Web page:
In recent years, though, there have been signs that views are shifting. In June 2007, Ezra Klein, then an associate editor for the liberal journal The American Prospect, put out a request for links to bloggers “who aggregate and keep track of political science research.” The call yielded almost no response—evidence that, while economists had colonized the wonkier regions of the blogosphere in the same way they’d taken over many D.C. policy shops, political scientists had largely ceded the terrain. But Klein’s item caught the eye of Henry Farrell, a professor of political science at George Washington University and a contributor to the early group blog Crooked Timber. The post, Farrell says, made it “very clear that there was a demand out there for political science”—and he encouraged his GW colleague John Sides, who’d been tinkering with the idea of a blog devoted to expanding the field’s audience, to meet it.
In November 2007, The Monkey Cage—the name comes from an H. L. Mencken line about the nature of democracy—was launched. It had two central goals: to publicize political science research, and to provide commentary on current political events—a task, Sides presciently acknowledged in a mission statement, that might involve “testing and perhaps contesting propositions from journalists or commentators.”
The site quickly established credibility among political scientists. And it has attracted a respectable audience as a niche blog, drawing more than 30,000 unique visitors in peak months. But perhaps The Monkey Cage’s greatest influence has been in fostering a nascent poli-sci blogosphere, and in making the field’s insights accessible to a small but influential set of journalists and other commentators who have the inclination—and the opportunity—to approach politics from a different perspective.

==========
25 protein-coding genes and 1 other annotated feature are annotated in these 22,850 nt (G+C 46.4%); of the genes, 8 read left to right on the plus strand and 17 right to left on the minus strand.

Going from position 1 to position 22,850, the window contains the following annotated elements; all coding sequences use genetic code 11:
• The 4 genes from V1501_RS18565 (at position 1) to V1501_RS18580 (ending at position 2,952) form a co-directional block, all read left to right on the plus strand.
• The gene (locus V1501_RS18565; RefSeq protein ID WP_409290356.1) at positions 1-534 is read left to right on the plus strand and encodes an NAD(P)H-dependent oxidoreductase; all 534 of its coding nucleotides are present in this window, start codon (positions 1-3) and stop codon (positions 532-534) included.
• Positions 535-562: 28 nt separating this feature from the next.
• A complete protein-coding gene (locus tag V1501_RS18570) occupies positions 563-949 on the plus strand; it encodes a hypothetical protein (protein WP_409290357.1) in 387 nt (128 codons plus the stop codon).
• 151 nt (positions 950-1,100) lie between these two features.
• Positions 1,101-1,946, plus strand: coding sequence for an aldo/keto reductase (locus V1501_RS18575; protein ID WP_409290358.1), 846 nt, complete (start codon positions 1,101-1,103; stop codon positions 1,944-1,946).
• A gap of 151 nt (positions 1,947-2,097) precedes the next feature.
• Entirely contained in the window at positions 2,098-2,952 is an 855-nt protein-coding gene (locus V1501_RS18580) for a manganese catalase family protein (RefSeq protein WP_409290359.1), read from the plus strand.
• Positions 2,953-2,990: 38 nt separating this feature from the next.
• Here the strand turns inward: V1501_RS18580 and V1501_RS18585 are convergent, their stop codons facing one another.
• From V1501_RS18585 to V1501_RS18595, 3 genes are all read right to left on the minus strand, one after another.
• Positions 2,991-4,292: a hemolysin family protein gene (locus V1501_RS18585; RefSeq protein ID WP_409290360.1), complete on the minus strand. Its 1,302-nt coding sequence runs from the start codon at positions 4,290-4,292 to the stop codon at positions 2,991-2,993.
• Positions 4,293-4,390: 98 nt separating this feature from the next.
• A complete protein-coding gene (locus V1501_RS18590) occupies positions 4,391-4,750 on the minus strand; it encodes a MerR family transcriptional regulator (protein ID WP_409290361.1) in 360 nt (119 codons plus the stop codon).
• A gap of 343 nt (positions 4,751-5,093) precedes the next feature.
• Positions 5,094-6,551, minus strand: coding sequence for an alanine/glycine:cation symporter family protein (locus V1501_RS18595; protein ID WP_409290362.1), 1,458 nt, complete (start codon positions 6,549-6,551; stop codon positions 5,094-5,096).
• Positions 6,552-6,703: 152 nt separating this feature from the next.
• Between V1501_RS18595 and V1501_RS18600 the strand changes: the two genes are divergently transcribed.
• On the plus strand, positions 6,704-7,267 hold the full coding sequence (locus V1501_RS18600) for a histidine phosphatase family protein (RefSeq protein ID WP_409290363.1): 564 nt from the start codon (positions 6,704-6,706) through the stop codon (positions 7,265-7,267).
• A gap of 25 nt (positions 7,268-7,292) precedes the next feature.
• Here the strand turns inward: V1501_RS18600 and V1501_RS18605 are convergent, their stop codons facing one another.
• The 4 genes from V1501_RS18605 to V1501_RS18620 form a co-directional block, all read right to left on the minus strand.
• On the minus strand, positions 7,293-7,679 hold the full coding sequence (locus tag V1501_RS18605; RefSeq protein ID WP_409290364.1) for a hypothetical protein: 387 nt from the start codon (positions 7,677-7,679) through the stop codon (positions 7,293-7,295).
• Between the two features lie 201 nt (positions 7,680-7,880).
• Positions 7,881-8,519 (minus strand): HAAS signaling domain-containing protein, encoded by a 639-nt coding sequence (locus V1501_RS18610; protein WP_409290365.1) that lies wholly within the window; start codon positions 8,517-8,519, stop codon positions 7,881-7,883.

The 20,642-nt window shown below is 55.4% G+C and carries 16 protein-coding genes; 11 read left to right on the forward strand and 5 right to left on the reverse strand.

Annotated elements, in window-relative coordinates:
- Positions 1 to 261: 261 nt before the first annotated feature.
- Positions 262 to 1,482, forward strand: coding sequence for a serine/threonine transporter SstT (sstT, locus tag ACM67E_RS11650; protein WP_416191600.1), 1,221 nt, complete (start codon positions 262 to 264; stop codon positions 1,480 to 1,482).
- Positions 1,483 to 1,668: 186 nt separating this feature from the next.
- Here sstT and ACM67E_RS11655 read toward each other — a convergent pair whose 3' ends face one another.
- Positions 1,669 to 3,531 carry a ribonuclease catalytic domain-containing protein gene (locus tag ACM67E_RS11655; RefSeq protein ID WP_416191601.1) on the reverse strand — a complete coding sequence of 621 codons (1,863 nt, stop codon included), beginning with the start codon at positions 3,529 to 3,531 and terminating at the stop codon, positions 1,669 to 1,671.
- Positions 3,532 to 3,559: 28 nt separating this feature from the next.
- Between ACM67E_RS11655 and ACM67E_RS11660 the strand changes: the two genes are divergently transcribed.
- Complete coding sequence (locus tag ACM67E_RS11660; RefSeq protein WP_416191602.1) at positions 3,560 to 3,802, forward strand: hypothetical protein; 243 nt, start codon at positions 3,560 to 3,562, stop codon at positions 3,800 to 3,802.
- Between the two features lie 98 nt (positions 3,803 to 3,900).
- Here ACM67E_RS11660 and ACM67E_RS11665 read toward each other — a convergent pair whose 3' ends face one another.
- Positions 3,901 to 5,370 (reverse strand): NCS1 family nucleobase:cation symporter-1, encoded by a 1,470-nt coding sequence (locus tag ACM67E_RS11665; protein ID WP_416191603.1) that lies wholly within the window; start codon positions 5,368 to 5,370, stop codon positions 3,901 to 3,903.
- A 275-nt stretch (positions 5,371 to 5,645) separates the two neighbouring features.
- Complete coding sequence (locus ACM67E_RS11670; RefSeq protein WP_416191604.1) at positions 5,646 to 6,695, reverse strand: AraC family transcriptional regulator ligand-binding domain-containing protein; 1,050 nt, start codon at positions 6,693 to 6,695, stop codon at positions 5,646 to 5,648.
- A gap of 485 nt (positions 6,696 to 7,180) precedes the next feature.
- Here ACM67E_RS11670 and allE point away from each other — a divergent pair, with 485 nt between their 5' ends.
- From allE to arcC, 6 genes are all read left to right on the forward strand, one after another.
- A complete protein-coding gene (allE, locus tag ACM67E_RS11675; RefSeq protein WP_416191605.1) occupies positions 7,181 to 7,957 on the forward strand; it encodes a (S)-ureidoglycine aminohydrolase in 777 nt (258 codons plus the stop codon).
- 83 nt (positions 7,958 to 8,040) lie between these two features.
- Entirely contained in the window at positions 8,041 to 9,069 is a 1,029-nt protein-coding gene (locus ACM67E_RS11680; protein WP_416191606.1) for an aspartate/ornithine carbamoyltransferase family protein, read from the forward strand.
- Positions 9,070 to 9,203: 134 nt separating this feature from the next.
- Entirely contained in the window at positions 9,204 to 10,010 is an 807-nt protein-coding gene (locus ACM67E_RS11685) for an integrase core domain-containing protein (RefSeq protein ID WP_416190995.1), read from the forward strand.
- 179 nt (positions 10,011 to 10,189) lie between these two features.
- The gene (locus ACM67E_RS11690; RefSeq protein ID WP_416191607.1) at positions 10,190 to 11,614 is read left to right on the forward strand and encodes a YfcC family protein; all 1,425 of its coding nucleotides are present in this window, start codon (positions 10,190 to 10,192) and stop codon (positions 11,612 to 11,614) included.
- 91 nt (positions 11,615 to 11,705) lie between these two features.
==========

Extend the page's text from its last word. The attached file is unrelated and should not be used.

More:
That perspective differs from the standard journalistic point of view in emphasizing structural, rather than personality-based, explanations for political outcomes. The rise of partisan polarization in Congress is often explained, in the press, as a consequence of a decline in civility. But there are reasons for it—such as the increasing ideological coherence of the two parties, and procedural changes that create new incentives to band together—that have nothing to do with manners. Or consider the president. In press accounts, he comes across as alternately a tragic or a heroic figure, his stock fluctuating almost daily depending on his ability to “connect” with voters. But political-science research, while not questioning that a president’s effectiveness matters, suggests that the occupant of the Oval Office is, in many ways, a prisoner of circumstance. His approval ratings—and re-election prospects—rise and fall with the economy. His agenda lives or dies on Capitol Hill. And his ability to move Congress, or the public, with a good speech or a savvy messaging strategy is, while not nonexistent, sharply constrained.
These powerful, simple explanations are often married to an almost monastic skepticism of narratives that can’t be substantiated, or that are based in data—like voter’s accounts of their own thinking about politics—that are unreliable. Think about that for a moment, and the challenge to journalists becomes obvious: If much of what’s important about politics is either stable and predictable or unknowable, what’s the value of the sort of news—a hyperactive chronicle of the day’s events, coupled with instant speculation about their meaning—that has become a staple of modern political reporting? Indeed, much of the media criticism on The Monkey Cage is directed at narratives that, from the perspective of political science, are either irrelevant or unverifiable. In the wake of the special election in Massachusetts, Sides wrote numerous posts noting the weakness of the data about voter opinion there and faulting journalistic efforts to divine the meaning of Scott Brown’s victory. “Yes, I know political science is a buzzkill,” he wrote in one. “And no one gets paid to say ‘We don’t and can’t know.’ But that’s what we should be saying.” This is the sort of thing that John Balz—the son of veteran Washington Post political reporter Dan Balz, and a Ph.D. student in political science at the University of Chicago—might be referring to when he says the field produces what are, “from a journalistic perspective, unhelpful answers.”